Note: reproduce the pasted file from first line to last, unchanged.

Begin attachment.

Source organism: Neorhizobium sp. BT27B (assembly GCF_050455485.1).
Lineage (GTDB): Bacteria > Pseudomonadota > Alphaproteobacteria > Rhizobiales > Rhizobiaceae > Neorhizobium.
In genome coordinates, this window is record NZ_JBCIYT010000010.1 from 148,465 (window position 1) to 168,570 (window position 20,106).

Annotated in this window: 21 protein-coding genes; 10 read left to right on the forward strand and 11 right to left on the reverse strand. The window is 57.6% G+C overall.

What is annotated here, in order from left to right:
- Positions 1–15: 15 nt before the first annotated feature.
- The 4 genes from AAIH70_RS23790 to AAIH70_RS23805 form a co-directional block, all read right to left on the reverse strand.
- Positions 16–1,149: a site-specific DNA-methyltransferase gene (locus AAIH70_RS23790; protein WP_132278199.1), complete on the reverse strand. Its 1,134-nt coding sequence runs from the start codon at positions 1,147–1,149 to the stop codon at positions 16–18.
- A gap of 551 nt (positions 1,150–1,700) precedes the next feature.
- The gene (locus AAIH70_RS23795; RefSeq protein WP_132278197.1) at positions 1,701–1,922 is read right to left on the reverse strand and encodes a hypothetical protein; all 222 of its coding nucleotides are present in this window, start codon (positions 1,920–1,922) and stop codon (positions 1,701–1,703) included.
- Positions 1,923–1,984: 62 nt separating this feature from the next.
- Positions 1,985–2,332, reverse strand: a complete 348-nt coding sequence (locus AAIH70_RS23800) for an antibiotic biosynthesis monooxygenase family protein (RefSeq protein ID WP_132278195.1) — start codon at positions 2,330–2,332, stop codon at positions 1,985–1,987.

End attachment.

Source organism: Neorhizobium sp. BT27B (assembly GCF_050455485.1).
Lineage (GTDB): Bacteria > Pseudomonadota > Alphaproteobacteria > Rhizobiales > Rhizobiaceae > Neorhizobium.
In genome coordinates, this window is record NZ_JBCIYT010000010.1 from 148,465 (window position 1) to 168,570 (window position 20,106).

Annotated in this window: 21 protein-coding genes; 10 read left to right on the forward strand and 11 right to left on the reverse strand. The window is 57.6% G+C overall.

What is annotated here, in order from left to right:
- Positions 1–15: 15 nt before the first annotated feature.
- The 4 genes from AAIH70_RS23790 to AAIH70_RS23805 form a co-directional block, all read right to left on the reverse strand.
- Positions 16–1,149: a site-specific DNA-methyltransferase gene (locus AAIH70_RS23790; protein WP_132278199.1), complete on the reverse strand. Its 1,134-nt coding sequence runs from the start codon at positions 1,147–1,149 to the stop codon at positions 16–18.
- A gap of 551 nt (positions 1,150–1,700) precedes the next feature.
- The gene (locus AAIH70_RS23795; RefSeq protein WP_132278197.1) at positions 1,701–1,922 is read right to left on the reverse strand and encodes a hypothetical protein; all 222 of its coding nucleotides are present in this window, start codon (positions 1,920–1,922) and stop codon (positions 1,701–1,703) included.
- Positions 1,923–1,984: 62 nt separating this feature from the next.
- Positions 1,985–2,332, reverse strand: a complete 348-nt coding sequence (locus AAIH70_RS23800) for an antibiotic biosynthesis monooxygenase family protein (RefSeq protein ID WP_132278195.1) — start codon at positions 2,330–2,332, stop codon at positions 1,985–1,987.